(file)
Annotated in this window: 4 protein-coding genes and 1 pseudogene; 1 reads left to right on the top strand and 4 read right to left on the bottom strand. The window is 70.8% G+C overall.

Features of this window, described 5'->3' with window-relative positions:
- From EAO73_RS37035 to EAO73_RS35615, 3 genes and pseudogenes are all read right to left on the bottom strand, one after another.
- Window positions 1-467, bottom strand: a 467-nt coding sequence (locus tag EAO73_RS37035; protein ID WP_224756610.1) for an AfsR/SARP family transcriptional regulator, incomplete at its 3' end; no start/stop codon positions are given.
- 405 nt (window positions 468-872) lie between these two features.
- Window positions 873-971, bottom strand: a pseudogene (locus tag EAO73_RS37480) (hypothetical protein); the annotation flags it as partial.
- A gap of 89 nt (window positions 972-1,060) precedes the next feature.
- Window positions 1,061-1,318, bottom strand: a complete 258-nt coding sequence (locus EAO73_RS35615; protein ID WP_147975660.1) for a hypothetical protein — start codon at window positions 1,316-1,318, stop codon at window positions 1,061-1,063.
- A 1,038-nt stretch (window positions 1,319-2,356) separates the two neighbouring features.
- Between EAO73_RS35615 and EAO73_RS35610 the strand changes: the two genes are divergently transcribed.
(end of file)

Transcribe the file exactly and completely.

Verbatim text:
Annotated in this window: 4 protein-coding genes and 1 pseudogene; 1 reads left to right on the top strand and 4 read right to left on the bottom strand. The window is 70.8% G+C overall.

Features of this window, described 5'->3' with window-relative positions:
- From EAO73_RS37035 to EAO73_RS35615, 3 genes and pseudogenes are all read right to left on the bottom strand, one after another.
- Window positions 1-467, bottom strand: a 467-nt coding sequence (locus tag EAO73_RS37035; protein ID WP_224756610.1) for an AfsR/SARP family transcriptional regulator, incomplete at its 3' end; no start/stop codon positions are given.
- 405 nt (window positions 468-872) lie between these two features.
- Window positions 873-971, bottom strand: a pseudogene (locus tag EAO73_RS37480) (hypothetical protein); the annotation flags it as partial.
- A gap of 89 nt (window positions 972-1,060) precedes the next feature.
- Window positions 1,061-1,318, bottom strand: a complete 258-nt coding sequence (locus EAO73_RS35615; protein ID WP_147975660.1) for a hypothetical protein — start codon at window positions 1,316-1,318, stop codon at window positions 1,061-1,063.
- A 1,038-nt stretch (window positions 1,319-2,356) separates the two neighbouring features.
- Between EAO73_RS35615 and EAO73_RS35610 the strand changes: the two genes are divergently transcribed.